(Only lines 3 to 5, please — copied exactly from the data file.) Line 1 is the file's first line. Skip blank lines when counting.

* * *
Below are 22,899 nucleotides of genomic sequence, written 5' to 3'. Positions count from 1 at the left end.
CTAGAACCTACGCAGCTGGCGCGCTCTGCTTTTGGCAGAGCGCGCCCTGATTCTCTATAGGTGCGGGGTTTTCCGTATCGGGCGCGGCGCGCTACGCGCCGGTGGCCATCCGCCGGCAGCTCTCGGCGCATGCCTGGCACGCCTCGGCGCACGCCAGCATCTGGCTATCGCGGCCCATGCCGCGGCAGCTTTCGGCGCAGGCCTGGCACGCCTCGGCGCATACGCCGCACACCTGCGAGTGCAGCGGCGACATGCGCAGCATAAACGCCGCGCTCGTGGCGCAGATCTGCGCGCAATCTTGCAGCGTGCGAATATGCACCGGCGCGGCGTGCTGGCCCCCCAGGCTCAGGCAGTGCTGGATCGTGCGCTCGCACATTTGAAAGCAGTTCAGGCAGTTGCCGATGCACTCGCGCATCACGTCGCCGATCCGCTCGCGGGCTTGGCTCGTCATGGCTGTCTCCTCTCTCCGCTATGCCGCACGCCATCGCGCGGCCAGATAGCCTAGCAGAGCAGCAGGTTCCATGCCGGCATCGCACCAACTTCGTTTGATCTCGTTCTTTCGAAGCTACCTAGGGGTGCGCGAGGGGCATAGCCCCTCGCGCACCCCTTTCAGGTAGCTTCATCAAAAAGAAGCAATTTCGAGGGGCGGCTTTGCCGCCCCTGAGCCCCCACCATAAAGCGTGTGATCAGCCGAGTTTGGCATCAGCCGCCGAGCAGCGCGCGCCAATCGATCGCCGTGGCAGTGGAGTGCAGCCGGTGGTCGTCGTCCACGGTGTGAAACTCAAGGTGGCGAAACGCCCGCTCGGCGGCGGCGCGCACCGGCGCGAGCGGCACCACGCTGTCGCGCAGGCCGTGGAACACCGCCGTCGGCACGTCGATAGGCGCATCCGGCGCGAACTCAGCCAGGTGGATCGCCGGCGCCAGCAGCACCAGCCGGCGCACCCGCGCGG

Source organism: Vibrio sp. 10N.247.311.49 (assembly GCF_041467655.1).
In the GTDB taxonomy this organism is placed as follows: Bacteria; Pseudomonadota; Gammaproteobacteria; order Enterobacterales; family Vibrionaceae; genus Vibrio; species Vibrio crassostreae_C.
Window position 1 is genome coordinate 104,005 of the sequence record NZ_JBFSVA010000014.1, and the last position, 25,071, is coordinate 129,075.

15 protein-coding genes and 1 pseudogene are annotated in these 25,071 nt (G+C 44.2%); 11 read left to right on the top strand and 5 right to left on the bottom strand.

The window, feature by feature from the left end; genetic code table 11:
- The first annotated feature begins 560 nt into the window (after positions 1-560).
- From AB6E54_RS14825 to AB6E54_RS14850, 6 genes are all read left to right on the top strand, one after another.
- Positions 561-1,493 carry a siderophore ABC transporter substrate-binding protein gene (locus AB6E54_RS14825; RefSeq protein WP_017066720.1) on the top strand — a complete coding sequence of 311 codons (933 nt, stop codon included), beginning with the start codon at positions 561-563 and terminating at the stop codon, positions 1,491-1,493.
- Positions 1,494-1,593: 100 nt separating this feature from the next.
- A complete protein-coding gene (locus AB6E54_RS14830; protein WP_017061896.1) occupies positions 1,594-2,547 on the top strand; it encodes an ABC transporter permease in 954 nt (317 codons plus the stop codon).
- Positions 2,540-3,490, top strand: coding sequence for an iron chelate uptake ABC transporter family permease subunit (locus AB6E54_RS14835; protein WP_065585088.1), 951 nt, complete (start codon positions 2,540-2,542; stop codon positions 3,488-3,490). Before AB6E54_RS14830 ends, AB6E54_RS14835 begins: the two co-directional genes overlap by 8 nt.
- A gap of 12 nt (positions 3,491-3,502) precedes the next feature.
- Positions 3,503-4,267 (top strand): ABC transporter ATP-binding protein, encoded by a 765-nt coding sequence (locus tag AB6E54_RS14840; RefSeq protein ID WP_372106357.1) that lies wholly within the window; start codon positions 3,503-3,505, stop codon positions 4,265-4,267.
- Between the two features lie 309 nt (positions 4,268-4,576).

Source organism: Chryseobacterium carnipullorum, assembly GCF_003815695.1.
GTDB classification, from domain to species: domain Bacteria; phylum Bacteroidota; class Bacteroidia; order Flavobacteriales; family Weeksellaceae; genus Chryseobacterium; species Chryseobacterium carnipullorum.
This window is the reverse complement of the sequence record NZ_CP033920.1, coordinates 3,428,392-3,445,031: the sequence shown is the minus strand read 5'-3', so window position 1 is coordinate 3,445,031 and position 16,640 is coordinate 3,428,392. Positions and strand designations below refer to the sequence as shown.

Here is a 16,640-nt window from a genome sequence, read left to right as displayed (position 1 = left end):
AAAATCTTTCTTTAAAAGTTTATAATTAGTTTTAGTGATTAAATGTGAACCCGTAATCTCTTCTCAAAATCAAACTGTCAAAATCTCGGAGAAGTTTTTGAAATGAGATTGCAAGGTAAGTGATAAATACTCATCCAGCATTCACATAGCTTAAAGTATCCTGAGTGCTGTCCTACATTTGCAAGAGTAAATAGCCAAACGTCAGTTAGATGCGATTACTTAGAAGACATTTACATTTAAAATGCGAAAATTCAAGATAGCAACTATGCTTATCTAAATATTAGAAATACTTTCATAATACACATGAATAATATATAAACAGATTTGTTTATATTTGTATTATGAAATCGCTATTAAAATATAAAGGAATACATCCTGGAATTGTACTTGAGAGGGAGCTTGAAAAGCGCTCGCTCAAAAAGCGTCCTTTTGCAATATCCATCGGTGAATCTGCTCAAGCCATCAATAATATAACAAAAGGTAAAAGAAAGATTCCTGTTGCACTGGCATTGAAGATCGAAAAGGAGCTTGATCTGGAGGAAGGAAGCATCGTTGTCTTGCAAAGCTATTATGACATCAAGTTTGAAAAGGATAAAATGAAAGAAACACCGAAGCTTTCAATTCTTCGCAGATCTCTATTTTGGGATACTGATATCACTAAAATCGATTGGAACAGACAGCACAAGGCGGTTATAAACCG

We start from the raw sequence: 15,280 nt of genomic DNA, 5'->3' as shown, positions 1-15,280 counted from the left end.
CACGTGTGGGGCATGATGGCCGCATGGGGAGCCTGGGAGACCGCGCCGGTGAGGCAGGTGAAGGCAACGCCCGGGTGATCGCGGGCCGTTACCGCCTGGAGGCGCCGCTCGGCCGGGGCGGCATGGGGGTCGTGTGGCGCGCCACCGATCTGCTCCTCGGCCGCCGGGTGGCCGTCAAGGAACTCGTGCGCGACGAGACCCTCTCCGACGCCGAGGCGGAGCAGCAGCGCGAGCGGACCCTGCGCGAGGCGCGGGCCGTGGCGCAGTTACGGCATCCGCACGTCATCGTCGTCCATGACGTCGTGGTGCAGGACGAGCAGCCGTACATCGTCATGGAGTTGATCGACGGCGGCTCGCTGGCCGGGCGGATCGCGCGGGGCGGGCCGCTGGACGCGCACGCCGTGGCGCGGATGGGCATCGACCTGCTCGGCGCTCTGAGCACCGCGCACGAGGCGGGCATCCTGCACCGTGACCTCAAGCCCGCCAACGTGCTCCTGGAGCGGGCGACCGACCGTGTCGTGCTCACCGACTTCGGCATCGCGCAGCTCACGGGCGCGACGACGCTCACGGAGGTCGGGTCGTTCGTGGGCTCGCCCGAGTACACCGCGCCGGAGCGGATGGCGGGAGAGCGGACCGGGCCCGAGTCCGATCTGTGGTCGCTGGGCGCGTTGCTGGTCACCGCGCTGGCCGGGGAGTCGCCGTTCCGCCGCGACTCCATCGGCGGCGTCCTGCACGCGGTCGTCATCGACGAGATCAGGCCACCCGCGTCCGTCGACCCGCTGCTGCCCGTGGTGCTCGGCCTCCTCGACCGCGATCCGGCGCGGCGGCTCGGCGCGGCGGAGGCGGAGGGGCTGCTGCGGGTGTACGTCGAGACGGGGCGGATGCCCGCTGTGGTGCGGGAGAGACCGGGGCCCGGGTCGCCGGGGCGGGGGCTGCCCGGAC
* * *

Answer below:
Source organism: Vibrio sp. 10N.247.311.49 (assembly GCF_041467655.1).
In the GTDB taxonomy this organism is placed as follows: Bacteria; Pseudomonadota; Gammaproteobacteria; order Enterobacterales; family Vibrionaceae; genus Vibrio; species Vibrio crassostreae_C.
Window position 1 is genome coordinate 104,005 of the sequence record NZ_JBFSVA010000014.1, and the last position, 25,071, is coordinate 129,075.